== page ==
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Funke Akindele And I Share More Than Friendship – Eniola Badmus

Eniola Badmus

Eniola Badmus

Nollywood actress, Eniola Badmus has come out to react to those saying she is currently at loggerheads with Funke Akindele.

She recently had her say via her social media page, and Nigerians have been reacting.

According to her, the reports are far from true and Funke Akindele will be her ride or die forever.

Eniola added that what they both share is more than friendship, so people should ignore the false rumours.

Her words, “Guys, I’m sick and tired of y’all insinuating @funkejenifaakindele and I are fighting for no singular reason……In case y’all don’t know this woman right here is my ride till the end, I love her from the bottom of my heart and what we share is beyond friendship…..”

“we talk every day, we see almost every other day, the fact that we don’t post our moments lately doesn’t mean we are fighting!!! We are only saving it for a bigger picture and we need to keep y’all in suspense…..”

“Lafunky is my blood and flesh……y’all should please stop insinuating! We are good and forever good….. Maybe not necessary but Just need to put this out here for clarity! That’s my home girl here!

Oya e file fun Lafunky.”

WOW.

Nollywood is a sobriquet that originally referred to the Nigerian film industry. The origin of the term dates back to the early 2000s, traced to an article in The New York Times. Due to the history of evolving meanings and contexts, there is no clear or agreed-upon definition for the term, which has made it a subject to several controversies.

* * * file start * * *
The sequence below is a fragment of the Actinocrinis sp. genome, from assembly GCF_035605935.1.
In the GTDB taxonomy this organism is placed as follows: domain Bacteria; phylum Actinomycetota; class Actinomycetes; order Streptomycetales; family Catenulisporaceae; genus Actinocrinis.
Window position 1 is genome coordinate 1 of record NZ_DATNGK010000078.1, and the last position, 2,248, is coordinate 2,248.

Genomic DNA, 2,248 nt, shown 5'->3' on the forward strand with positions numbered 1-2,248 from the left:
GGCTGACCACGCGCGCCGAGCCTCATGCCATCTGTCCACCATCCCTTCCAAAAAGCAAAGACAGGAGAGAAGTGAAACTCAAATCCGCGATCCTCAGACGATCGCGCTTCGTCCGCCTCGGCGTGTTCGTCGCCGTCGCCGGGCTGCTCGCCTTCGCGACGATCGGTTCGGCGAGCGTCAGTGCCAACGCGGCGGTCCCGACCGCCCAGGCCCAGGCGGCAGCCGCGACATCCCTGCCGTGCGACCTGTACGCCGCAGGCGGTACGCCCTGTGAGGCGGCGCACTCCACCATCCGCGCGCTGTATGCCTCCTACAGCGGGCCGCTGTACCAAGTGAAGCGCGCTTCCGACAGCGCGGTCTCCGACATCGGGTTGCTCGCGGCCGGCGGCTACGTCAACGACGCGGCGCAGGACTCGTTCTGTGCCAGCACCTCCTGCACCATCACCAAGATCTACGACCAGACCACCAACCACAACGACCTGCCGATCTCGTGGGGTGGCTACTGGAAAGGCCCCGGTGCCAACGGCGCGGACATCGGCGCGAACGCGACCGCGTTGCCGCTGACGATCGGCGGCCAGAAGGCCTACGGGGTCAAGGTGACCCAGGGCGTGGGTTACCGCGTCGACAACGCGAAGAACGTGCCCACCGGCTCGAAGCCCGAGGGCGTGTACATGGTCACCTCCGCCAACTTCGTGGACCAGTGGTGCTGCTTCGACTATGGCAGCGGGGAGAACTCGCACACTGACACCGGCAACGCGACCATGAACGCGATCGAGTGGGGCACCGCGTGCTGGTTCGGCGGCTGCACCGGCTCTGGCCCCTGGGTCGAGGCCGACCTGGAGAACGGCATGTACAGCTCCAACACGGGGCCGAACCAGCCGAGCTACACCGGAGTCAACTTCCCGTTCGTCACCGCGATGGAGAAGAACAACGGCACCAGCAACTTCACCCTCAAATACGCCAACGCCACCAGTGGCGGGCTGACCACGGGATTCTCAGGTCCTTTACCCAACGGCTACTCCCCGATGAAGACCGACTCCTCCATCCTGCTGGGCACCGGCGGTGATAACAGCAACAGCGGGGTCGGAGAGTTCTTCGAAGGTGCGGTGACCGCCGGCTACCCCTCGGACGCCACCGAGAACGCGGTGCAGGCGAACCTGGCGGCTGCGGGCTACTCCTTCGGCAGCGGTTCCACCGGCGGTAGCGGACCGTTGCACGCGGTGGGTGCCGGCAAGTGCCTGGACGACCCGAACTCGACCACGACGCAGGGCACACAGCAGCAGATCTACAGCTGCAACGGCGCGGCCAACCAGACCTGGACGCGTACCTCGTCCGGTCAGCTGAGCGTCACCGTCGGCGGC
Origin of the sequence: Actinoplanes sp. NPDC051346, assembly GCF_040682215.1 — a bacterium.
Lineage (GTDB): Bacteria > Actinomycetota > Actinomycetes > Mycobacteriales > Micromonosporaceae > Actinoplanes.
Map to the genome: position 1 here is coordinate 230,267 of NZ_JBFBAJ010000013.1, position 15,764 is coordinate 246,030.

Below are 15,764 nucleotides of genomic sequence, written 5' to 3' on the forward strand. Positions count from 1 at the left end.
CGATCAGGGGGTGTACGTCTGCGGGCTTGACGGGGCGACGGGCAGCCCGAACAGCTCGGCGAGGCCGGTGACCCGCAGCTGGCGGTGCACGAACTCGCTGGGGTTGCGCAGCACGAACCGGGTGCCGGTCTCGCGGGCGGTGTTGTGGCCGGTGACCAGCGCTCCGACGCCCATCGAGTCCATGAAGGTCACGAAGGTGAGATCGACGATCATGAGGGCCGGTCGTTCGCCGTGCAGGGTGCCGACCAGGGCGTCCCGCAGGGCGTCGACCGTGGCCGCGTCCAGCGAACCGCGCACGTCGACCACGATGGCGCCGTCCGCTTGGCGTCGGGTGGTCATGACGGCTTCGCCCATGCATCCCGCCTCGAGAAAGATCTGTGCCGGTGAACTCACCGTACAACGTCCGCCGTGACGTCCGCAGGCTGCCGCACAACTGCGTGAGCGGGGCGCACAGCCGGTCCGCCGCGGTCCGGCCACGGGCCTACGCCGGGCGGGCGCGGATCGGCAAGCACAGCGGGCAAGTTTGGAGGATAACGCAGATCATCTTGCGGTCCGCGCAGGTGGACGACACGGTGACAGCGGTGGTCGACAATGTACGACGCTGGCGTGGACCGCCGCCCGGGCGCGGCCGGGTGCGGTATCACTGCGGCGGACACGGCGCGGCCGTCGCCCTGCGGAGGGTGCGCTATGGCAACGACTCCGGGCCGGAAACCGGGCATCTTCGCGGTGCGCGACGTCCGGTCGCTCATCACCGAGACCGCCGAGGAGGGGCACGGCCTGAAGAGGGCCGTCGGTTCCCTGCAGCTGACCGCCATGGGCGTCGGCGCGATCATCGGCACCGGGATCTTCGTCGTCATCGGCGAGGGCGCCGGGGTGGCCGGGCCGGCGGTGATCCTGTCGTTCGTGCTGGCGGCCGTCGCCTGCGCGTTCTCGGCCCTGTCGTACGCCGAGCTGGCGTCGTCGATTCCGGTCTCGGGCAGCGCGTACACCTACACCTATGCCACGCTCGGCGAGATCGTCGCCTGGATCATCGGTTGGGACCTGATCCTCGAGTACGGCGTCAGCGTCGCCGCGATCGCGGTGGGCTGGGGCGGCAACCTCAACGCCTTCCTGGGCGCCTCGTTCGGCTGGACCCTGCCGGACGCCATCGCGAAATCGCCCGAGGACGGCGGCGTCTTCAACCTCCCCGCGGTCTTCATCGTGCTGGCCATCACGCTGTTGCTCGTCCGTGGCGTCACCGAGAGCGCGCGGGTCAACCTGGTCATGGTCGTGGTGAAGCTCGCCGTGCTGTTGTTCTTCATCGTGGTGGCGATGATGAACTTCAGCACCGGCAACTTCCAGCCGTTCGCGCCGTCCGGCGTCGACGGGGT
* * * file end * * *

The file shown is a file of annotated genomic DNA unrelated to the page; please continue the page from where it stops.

The origin of the term “Nollywood” remains unclear; Jonathan Haynes traced the earliest usage of the word to a 2002 article by Matt Steinglass in the New York Times, where it was used to describe Nigerian cinema.

Charles Igwe noted that Norimitsu Onishi also used the name in a September 2002 article he wrote for the New York Times. The term continues to be used in the media to refer to the Nigerian film industry, with its definition later assumed to be a portmanteau of the words “Nigeria” and “Hollywood”, the American major film hub.

Film-making in Nigeria is divided largely along regional, and marginally ethnic and religious lines. Thus, there are distinct film industries – each seeking to portray the concern of the particular section and ethnicity it represents. However, there is the English-language film industry which is a melting pot for filmmaking and filmmakers from most of the regional industries.


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